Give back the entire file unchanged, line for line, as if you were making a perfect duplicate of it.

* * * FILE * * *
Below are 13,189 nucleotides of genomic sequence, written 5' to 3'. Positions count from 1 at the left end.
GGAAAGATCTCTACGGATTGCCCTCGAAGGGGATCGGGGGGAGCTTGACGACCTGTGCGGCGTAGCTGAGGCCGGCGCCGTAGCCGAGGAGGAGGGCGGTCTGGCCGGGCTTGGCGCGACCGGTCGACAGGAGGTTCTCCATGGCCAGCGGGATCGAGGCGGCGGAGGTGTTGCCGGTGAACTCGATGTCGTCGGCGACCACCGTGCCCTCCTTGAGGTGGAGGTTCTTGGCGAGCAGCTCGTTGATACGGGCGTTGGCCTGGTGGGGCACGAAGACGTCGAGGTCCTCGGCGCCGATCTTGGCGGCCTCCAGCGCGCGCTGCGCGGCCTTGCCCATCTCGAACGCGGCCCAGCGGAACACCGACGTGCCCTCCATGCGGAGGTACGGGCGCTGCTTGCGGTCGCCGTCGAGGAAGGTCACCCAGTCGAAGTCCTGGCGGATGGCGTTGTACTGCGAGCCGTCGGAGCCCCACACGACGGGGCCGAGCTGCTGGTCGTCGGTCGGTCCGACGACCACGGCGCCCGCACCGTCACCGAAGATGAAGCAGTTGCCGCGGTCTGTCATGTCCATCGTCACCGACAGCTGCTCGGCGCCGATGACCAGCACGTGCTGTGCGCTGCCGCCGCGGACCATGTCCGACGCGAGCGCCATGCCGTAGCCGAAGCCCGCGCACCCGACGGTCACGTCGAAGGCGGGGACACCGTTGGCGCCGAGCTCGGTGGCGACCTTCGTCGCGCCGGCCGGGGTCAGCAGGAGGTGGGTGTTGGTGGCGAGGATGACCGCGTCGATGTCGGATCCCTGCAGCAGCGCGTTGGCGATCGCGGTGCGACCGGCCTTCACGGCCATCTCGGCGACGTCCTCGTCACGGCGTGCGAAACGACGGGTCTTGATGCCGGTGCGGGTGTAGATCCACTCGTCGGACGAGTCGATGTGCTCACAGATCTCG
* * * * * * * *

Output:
Below are 13,189 nucleotides of genomic sequence, written 5' to 3'. Positions count from 1 at the left end.
GGAAAGATCTCTACGGATTGCCCTCGAAGGGGATCGGGGGGAGCTTGACGACCTGTGCGGCGTAGCTGAGGCCGGCGCCGTAGCCGAGGAGGAGGGCGGTCTGGCCGGGCTTGGCGCGACCGGTCGACAGGAGGTTCTCCATGGCCAGCGGGATCGAGGCGGCGGAGGTGTTGCCGGTGAACTCGATGTCGTCGGCGACCACCGTGCCCTCCTTGAGGTGGAGGTTCTTGGCGAGCAGCTCGTTGATACGGGCGTTGGCCTGGTGGGGCACGAAGACGTCGAGGTCCTCGGCGCCGATCTTGGCGGCCTCCAGCGCGCGCTGCGCGGCCTTGCCCATCTCGAACGCGGCCCAGCGGAACACCGACGTGCCCTCCATGCGGAGGTACGGGCGCTGCTTGCGGTCGCCGTCGAGGAAGGTCACCCAGTCGAAGTCCTGGCGGATGGCGTTGTACTGCGAGCCGTCGGAGCCCCACACGACGGGGCCGAGCTGCTGGTCGTCGGTCGGTCCGACGACCACGGCGCCCGCACCGTCACCGAAGATGAAGCAGTTGCCGCGGTCTGTCATGTCCATCGTCACCGACAGCTGCTCGGCGCCGATGACCAGCACGTGCTGTGCGCTGCCGCCGCGGACCATGTCCGACGCGAGCGCCATGCCGTAGCCGAAGCCCGCGCACCCGACGGTCACGTCGAAGGCGGGGACACCGTTGGCGCCGAGCTCGGTGGCGACCTTCGTCGCGCCGGCCGGGGTCAGCAGGAGGTGGGTGTTGGTGGCGAGGATGACCGCGTCGATGTCGGATCCCTGCAGCAGCGCGTTGGCGATCGCGGTGCGACCGGCCTTCACGGCCATCTCGGCGACGTCCTCGTCACGGCGTGCGAAACGACGGGTCTTGATGCCGGTGCGGGTGTAGATCCACTCGTCGGACGAGTCGATGTGCTCACAGATCTCG